FAQs #3

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Q3. I love my mother... but everything is on my shoulders now, i.e. my parent's finances/health issues/housing issues/personal shopping, etc. How do I deal with MY anger/frustration/stress at this role-reversal?

A3. Ruth Tipton:
>First of all, recognize that there are many other adult children who are facing this same dilemma, so you are not alone in your anger, frustration and stress! In fact, experts say that one of the biggest health care crises looming over the nation is the exhaustion and depression faced by those who minister to aging relatives and friends. According to Jack A. Nottingham, Ph.D., executive director of the Rosalynn Carter Institute for Human Development at Georgia Southwestern Sate University in Americus, Georgia, "While some handle the job with great equanimity, others suffer symptoms from general sadness to states of overwhelming anger, anxiety and depression."<cite>

Secondly, you should talk about how you feel — to anyone who might give you a sympathetic ear, your spouse, your best friend, your co-worker. Get it out instead of holding it inside yourself. Try to find others who have the same situation; get together for coffee, lunch or just a phone call. It's very comforting to actually talk about what's going on with someone who has gone through or is presently going through the same thing. Ask how they handle the situation in general — or specifics, such as alternative housing, finances, etc. You can get some good ideas that may help you.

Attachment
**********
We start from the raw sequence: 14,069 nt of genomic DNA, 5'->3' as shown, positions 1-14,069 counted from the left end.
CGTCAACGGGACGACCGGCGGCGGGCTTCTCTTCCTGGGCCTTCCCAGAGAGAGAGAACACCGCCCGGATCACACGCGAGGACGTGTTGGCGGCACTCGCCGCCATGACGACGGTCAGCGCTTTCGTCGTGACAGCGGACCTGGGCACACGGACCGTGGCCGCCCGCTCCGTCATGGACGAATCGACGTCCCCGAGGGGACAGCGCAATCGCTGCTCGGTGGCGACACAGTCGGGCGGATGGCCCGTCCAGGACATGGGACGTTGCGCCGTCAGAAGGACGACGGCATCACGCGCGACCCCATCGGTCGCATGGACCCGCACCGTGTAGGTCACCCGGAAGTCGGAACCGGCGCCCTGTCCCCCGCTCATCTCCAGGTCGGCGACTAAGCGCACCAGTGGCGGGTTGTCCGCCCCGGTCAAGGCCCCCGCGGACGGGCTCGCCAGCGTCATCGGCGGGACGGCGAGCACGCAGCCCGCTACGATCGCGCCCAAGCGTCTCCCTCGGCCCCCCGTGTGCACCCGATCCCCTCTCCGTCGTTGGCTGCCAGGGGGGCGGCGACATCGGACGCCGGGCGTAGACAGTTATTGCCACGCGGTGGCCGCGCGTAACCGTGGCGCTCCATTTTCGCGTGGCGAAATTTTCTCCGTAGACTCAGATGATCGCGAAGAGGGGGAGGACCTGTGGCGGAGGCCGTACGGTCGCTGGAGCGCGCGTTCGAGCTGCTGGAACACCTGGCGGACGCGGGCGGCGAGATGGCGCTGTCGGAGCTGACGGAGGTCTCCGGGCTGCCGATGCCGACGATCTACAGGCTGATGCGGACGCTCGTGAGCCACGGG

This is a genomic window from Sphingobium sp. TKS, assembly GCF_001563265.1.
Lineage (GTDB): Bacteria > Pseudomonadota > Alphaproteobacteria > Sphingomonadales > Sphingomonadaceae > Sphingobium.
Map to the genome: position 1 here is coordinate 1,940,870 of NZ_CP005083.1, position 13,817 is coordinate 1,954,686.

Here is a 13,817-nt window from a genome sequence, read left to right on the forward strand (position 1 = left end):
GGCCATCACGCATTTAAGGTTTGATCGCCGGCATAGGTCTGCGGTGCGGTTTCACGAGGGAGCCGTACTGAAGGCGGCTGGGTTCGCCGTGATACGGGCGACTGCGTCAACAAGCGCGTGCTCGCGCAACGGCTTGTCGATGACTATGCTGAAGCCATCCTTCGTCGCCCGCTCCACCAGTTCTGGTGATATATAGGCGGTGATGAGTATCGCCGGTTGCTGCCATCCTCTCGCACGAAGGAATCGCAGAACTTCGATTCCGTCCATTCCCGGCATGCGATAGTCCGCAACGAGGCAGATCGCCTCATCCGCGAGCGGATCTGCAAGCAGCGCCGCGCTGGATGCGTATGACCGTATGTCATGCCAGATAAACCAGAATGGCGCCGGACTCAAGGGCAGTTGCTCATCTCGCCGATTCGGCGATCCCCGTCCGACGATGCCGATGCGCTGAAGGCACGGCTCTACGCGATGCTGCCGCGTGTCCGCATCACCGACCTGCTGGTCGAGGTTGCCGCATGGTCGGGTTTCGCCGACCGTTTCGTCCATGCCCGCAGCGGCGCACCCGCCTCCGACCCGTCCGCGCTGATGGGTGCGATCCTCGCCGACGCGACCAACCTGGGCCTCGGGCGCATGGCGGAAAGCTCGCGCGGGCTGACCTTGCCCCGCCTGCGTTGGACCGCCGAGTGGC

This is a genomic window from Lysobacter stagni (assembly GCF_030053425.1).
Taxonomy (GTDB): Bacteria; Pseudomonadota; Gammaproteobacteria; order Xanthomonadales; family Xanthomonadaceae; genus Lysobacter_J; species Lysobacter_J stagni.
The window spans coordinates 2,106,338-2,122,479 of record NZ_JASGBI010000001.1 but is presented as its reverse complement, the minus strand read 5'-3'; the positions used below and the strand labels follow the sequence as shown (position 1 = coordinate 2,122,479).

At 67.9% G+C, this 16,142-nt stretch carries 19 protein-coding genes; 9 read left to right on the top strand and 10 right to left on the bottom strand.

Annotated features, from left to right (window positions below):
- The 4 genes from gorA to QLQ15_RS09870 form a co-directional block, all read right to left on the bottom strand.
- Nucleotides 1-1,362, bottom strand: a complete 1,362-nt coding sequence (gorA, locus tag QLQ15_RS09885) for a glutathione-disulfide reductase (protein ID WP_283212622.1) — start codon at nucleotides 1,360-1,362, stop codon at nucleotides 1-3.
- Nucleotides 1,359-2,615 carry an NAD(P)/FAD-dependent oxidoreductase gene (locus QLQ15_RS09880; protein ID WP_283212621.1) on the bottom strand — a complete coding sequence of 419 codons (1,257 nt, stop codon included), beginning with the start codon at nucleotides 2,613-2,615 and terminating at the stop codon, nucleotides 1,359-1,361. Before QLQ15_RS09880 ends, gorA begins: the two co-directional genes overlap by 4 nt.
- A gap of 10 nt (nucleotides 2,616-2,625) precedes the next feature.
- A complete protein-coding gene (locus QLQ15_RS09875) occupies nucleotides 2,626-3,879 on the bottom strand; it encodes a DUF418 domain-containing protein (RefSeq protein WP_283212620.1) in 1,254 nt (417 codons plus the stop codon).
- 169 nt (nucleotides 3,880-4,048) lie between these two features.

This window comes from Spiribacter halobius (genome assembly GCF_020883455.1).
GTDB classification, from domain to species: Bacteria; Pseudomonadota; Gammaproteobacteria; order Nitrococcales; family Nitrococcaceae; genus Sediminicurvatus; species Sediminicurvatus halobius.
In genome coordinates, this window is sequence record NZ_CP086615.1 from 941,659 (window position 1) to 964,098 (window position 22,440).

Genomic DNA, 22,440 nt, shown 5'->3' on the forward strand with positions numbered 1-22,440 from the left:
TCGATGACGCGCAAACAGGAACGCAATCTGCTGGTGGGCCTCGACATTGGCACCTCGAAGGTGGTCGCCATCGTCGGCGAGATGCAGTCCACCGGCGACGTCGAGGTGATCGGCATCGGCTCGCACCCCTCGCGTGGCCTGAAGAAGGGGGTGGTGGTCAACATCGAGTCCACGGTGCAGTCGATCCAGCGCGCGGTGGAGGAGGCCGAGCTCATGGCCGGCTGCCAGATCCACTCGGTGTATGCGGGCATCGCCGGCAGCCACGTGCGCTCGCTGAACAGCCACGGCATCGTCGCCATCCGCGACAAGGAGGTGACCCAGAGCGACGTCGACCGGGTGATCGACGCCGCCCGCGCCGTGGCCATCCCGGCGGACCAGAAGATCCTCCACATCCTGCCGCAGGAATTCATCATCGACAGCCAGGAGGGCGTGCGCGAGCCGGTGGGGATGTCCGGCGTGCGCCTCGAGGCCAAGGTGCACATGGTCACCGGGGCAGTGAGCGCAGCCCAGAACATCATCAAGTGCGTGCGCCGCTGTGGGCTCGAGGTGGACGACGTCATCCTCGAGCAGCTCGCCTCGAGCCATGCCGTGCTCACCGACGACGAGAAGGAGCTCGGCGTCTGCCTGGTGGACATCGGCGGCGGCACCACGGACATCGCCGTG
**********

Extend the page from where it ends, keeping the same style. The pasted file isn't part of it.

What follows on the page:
There is a wonderful pamphlet I ran across recently called "Searching For Normal Feelings" by Doug Manning — published by In-Sight Books, Inc., Box 2058, Hereford, Texas 79045, phone: 806-364-7862. It really hit home with me and I wish I had found it some years ago when I realized my mother and I had changed places and I started feeling all my anger and guilt and stress!

And there IS help out there. The fact that you are right here on this site, seeking answers to your questions, is the first step. There are many professionals right here in our community — and in yours — who can guide you through this difficult process and help you (and your loved one) make some good decisions. Call on them — call on any of us. The more you communicate about your feelings, the better you'll be able to handle them. As Doug Manning said at the end of his pamphlet: "Feel what you feel." Whatever you feel is normal for you. It's really is OK.


Bonnie Shetler:
>I wonder whether you are taking on more responsibility for your parent than is necessary. It would not be unusual for a loving adult child to jump in with both hands and feet at the first sign of frailty in a parent. While a parent may lose the capacity to perform specific tasks , e.g. they can no longer drive because their eyesight is too poor, they may still maintain the ability to manage many aspects of their daily lives. Adult children are well advised to take on no more than is necessary — not only for their own emotional good, but also out of regard for a parent's dignity and independence.<cite>

If your parent is completely incapacitated, as may be the case in the middle and late stages of a dementia or a seriously debilitating physical illness, you are indeed confronting the need to have someone else completely manage his or her life. Few of us have either the time or the personal resources necessary to make all the decisions and perform all the tasks alone on behalf of an incapacitated parent. In addition to all the practical matters to which you must attend, you are losing or may have already lost your parent, the person who was there to advise you, bake you cookies, care about your life, your work, your relationships. No doubt you are grieving that loss while you are also trying to find time and energy to meet all your parent's needs. This situation is a setup for feeling overburdened, inadequate, abandoned, sad, and yes - very angry.